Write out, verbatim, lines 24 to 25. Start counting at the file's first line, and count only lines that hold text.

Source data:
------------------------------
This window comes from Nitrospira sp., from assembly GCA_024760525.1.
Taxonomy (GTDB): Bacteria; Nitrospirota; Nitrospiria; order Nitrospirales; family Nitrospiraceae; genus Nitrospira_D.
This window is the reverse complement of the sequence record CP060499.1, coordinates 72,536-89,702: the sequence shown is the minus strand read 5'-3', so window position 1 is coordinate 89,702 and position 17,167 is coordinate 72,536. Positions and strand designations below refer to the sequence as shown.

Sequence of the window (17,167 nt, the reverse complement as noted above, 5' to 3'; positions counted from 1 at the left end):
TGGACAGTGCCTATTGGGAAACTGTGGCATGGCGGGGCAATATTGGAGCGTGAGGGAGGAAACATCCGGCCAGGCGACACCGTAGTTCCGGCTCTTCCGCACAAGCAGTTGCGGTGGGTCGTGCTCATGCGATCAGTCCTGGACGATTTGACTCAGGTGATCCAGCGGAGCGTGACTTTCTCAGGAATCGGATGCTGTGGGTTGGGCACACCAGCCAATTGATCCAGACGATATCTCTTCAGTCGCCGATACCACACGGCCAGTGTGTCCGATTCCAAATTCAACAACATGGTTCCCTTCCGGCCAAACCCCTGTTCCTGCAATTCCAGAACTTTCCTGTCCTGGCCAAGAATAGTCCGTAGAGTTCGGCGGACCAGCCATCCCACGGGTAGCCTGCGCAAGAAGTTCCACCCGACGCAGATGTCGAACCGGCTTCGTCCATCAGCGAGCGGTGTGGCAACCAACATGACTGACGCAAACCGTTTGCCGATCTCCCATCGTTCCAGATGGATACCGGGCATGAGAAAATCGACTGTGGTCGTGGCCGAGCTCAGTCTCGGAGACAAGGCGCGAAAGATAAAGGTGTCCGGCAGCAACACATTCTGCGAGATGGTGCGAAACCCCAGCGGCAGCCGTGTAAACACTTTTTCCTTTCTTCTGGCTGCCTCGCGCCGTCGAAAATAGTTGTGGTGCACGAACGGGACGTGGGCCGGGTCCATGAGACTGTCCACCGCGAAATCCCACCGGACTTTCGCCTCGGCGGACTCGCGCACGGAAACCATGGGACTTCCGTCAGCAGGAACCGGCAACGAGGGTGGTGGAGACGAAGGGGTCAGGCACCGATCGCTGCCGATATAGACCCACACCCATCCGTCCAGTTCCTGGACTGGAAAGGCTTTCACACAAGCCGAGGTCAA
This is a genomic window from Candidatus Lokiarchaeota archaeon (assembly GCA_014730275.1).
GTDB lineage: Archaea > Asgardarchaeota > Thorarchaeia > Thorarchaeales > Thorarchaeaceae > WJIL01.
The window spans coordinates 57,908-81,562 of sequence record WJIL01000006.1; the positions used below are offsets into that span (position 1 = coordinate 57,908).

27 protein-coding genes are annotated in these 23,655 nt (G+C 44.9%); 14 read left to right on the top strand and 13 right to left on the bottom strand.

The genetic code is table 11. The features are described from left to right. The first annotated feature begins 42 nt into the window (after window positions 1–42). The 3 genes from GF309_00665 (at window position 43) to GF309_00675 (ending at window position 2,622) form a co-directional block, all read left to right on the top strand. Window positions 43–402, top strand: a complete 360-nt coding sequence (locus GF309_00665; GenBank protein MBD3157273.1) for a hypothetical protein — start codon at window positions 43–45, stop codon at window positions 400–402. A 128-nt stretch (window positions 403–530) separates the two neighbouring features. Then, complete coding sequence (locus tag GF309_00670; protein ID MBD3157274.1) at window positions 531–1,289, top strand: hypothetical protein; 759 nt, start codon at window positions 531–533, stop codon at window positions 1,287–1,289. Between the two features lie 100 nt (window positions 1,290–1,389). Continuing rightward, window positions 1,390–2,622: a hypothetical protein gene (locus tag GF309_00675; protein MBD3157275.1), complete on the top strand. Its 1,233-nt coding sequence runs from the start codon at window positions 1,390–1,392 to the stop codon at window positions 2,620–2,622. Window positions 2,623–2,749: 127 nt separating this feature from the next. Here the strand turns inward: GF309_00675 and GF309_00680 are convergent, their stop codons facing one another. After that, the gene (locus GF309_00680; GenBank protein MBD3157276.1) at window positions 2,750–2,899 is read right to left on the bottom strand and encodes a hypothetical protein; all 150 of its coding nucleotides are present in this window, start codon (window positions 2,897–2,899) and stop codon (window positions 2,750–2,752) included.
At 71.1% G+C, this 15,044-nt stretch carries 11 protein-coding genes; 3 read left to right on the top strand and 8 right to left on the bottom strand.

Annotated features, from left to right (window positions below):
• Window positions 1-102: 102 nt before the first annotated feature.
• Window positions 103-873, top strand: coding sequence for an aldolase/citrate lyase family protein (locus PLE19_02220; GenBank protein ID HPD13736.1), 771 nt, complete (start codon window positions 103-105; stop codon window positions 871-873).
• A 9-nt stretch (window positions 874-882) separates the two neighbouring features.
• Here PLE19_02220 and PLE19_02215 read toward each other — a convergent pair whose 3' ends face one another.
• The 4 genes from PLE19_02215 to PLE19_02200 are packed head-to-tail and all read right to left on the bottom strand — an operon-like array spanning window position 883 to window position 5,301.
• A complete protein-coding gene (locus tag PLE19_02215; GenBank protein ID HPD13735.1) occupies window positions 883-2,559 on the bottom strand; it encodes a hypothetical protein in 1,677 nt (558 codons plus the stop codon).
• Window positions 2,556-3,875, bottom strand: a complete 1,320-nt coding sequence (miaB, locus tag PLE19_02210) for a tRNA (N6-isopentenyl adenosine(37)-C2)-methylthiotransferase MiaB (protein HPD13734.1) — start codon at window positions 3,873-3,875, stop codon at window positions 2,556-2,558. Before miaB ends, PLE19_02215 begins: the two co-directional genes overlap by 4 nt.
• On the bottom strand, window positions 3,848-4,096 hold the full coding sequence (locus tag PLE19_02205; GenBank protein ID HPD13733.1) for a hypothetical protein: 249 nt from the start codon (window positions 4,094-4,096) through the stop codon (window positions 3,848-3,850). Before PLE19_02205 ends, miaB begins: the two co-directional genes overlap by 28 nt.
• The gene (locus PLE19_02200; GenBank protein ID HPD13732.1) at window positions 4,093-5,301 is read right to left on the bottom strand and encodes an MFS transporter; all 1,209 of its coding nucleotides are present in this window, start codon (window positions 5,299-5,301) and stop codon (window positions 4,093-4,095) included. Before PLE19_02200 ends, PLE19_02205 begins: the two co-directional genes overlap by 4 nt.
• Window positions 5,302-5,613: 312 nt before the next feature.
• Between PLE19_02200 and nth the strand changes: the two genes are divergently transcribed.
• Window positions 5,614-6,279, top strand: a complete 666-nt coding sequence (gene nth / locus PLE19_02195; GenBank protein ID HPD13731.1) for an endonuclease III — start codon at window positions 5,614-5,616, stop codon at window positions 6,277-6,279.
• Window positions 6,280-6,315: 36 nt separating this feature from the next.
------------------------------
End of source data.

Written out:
• Window positions 5,614-6,279, top strand: a complete 666-nt coding sequence (gene nth / locus PLE19_02195; GenBank protein ID HPD13731.1) for an endonuclease III — start codon at window positions 5,614-5,616, stop codon at window positions 6,277-6,279.
• Window positions 6,280-6,315: 36 nt separating this feature from the next.